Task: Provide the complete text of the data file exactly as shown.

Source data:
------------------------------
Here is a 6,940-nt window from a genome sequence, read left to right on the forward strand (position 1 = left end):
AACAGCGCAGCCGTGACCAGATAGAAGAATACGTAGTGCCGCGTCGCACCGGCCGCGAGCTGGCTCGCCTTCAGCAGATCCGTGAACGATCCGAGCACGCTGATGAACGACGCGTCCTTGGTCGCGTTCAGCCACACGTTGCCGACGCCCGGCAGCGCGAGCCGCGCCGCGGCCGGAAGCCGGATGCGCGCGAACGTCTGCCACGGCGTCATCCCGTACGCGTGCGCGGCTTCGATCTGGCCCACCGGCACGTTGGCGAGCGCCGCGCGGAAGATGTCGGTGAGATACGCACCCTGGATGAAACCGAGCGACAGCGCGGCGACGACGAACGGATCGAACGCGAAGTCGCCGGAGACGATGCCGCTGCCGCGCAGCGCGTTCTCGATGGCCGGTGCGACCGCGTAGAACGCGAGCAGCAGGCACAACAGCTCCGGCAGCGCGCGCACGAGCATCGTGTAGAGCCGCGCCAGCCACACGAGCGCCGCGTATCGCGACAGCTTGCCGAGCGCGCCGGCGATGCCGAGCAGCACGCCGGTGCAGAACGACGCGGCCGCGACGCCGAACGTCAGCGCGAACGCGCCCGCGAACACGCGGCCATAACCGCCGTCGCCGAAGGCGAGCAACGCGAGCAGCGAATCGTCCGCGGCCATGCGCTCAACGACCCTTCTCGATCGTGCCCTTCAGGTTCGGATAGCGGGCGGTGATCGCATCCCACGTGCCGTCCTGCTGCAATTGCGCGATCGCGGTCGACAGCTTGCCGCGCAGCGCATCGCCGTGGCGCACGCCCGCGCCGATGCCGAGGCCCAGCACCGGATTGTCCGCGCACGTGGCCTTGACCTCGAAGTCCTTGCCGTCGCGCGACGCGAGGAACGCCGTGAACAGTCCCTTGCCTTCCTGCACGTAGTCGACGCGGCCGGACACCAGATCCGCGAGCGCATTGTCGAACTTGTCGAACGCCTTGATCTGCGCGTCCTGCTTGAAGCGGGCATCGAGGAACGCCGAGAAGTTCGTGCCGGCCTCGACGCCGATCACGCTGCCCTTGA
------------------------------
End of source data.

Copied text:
Here is a 6,940-nt window from a genome sequence, read left to right on the forward strand (position 1 = left end):
AACAGCGCAGCCGTGACCAGATAGAAGAATACGTAGTGCCGCGTCGCACCGGCCGCGAGCTGGCTCGCCTTCAGCAGATCCGTGAACGATCCGAGCACGCTGATGAACGACGCGTCCTTGGTCGCGTTCAGCCACACGTTGCCGACGCCCGGCAGCGCGAGCCGCGCCGCGGCCGGAAGCCGGATGCGCGCGAACGTCTGCCACGGCGTCATCCCGTACGCGTGCGCGGCTTCGATCTGGCCCACCGGCACGTTGGCGAGCGCCGCGCGGAAGATGTCGGTGAGATACGCACCCTGGATGAAACCGAGCGACAGCGCGGCGACGACGAACGGATCGAACGCGAAGTCGCCGGAGACGATGCCGCTGCCGCGCAGCGCGTTCTCGATGGCCGGTGCGACCGCGTAGAACGCGAGCAGCAGGCACAACAGCTCCGGCAGCGCGCGCACGAGCATCGTGTAGAGCCGCGCCAGCCACACGAGCGCCGCGTATCGCGACAGCTTGCCGAGCGCGCCGGCGATGCCGAGCAGCACGCCGGTGCAGAACGACGCGGCCGCGACGCCGAACGTCAGCGCGAACGCGCCCGCGAACACGCGGCCATAACCGCCGTCGCCGAAGGCGAGCAACGCGAGCAGCGAATCGTCCGCGGCCATGCGCTCAACGACCCTTCTCGATCGTGCCCTTCAGGTTCGGATAGCGGGCGGTGATCGCATCCCACGTGCCGTCCTGCTGCAATTGCGCGATCGCGGTCGACAGCTTGCCGCGCAGCGCATCGCCGTGGCGCACGCCCGCGCCGATGCCGAGGCCCAGCACCGGATTGTCCGCGCACGTGGCCTTGACCTCGAAGTCCTTGCCGTCGCGCGACGCGAGGAACGCCGTGAACAGTCCCTTGCCTTCCTGCACGTAGTCGACGCGGCCGGACACCAGATCCGCGAGCGCATTGTCGAACTTGTCGAACGCCTTGATCTGCGCGTCCTGCTTGAAGCGGGCATCGAGGAACGCCGAGAAGTTCGTGCCGGCCTCGACGCCGATCACGCTGCCCTTGA